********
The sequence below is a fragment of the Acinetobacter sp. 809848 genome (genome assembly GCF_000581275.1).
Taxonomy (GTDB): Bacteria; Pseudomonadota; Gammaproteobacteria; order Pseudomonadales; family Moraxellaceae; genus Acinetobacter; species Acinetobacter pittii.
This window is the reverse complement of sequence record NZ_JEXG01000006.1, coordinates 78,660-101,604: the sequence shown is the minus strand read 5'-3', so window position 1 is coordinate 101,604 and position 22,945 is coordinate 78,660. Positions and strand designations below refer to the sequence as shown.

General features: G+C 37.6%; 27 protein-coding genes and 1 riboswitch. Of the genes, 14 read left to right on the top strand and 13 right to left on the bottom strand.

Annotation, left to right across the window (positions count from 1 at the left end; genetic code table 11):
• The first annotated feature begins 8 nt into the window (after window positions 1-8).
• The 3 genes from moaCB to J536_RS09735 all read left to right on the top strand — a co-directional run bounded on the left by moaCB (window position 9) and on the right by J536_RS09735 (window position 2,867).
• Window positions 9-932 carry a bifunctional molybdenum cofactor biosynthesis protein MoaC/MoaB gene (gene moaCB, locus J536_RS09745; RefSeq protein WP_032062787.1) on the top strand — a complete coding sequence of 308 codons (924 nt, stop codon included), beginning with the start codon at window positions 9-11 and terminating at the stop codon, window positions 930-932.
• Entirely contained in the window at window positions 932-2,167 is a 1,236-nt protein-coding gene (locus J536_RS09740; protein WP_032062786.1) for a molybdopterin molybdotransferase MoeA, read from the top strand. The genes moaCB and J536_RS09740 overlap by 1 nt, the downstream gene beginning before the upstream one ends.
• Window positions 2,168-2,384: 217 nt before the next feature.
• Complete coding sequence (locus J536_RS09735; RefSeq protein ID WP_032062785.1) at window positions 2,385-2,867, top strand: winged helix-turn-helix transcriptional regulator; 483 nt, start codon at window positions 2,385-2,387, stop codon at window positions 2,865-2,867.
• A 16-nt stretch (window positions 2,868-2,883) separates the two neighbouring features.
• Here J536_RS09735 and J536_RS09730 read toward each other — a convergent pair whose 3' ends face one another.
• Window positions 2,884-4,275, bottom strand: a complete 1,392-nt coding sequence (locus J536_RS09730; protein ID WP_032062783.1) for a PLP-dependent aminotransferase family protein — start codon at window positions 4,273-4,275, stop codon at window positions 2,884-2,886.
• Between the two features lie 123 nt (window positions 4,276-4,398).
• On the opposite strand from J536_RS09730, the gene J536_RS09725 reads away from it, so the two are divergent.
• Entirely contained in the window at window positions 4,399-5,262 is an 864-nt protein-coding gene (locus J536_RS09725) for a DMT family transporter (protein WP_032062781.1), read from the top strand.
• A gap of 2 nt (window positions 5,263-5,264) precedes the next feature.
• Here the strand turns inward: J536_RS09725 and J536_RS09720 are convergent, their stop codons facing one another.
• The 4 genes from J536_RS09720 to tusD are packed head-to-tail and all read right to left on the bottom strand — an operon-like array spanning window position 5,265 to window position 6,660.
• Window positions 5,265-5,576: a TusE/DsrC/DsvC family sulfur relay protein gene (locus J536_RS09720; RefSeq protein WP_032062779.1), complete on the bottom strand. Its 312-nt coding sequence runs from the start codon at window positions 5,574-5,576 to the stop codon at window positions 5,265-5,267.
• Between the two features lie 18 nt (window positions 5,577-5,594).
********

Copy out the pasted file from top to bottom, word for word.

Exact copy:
The sequence below is a fragment of the Acinetobacter sp. 809848 genome (genome assembly GCF_000581275.1).
Taxonomy (GTDB): Bacteria; Pseudomonadota; Gammaproteobacteria; order Pseudomonadales; family Moraxellaceae; genus Acinetobacter; species Acinetobacter pittii.
This window is the reverse complement of sequence record NZ_JEXG01000006.1, coordinates 78,660-101,604: the sequence shown is the minus strand read 5'-3', so window position 1 is coordinate 101,604 and position 22,945 is coordinate 78,660. Positions and strand designations below refer to the sequence as shown.

General features: G+C 37.6%; 27 protein-coding genes and 1 riboswitch. Of the genes, 14 read left to right on the top strand and 13 right to left on the bottom strand.

Annotation, left to right across the window (positions count from 1 at the left end; genetic code table 11):
• The first annotated feature begins 8 nt into the window (after window positions 1-8).
• The 3 genes from moaCB to J536_RS09735 all read left to right on the top strand — a co-directional run bounded on the left by moaCB (window position 9) and on the right by J536_RS09735 (window position 2,867).
• Window positions 9-932 carry a bifunctional molybdenum cofactor biosynthesis protein MoaC/MoaB gene (gene moaCB, locus J536_RS09745; RefSeq protein WP_032062787.1) on the top strand — a complete coding sequence of 308 codons (924 nt, stop codon included), beginning with the start codon at window positions 9-11 and terminating at the stop codon, window positions 930-932.
• Entirely contained in the window at window positions 932-2,167 is a 1,236-nt protein-coding gene (locus J536_RS09740; protein WP_032062786.1) for a molybdopterin molybdotransferase MoeA, read from the top strand. The genes moaCB and J536_RS09740 overlap by 1 nt, the downstream gene beginning before the upstream one ends.
• Window positions 2,168-2,384: 217 nt before the next feature.
• Complete coding sequence (locus J536_RS09735; RefSeq protein ID WP_032062785.1) at window positions 2,385-2,867, top strand: winged helix-turn-helix transcriptional regulator; 483 nt, start codon at window positions 2,385-2,387, stop codon at window positions 2,865-2,867.
• A 16-nt stretch (window positions 2,868-2,883) separates the two neighbouring features.
• Here J536_RS09735 and J536_RS09730 read toward each other — a convergent pair whose 3' ends face one another.
• Window positions 2,884-4,275, bottom strand: a complete 1,392-nt coding sequence (locus J536_RS09730; protein ID WP_032062783.1) for a PLP-dependent aminotransferase family protein — start codon at window positions 4,273-4,275, stop codon at window positions 2,884-2,886.
• Between the two features lie 123 nt (window positions 4,276-4,398).
• On the opposite strand from J536_RS09730, the gene J536_RS09725 reads away from it, so the two are divergent.
• Entirely contained in the window at window positions 4,399-5,262 is an 864-nt protein-coding gene (locus J536_RS09725) for a DMT family transporter (protein WP_032062781.1), read from the top strand.
• A gap of 2 nt (window positions 5,263-5,264) precedes the next feature.
• Here the strand turns inward: J536_RS09725 and J536_RS09720 are convergent, their stop codons facing one another.
• The 4 genes from J536_RS09720 to tusD are packed head-to-tail and all read right to left on the bottom strand — an operon-like array spanning window position 5,265 to window position 6,660.
• Window positions 5,265-5,576: a TusE/DsrC/DsvC family sulfur relay protein gene (locus J536_RS09720; RefSeq protein WP_032062779.1), complete on the bottom strand. Its 312-nt coding sequence runs from the start codon at window positions 5,574-5,576 to the stop codon at window positions 5,265-5,267.
• Between the two features lie 18 nt (window positions 5,577-5,594).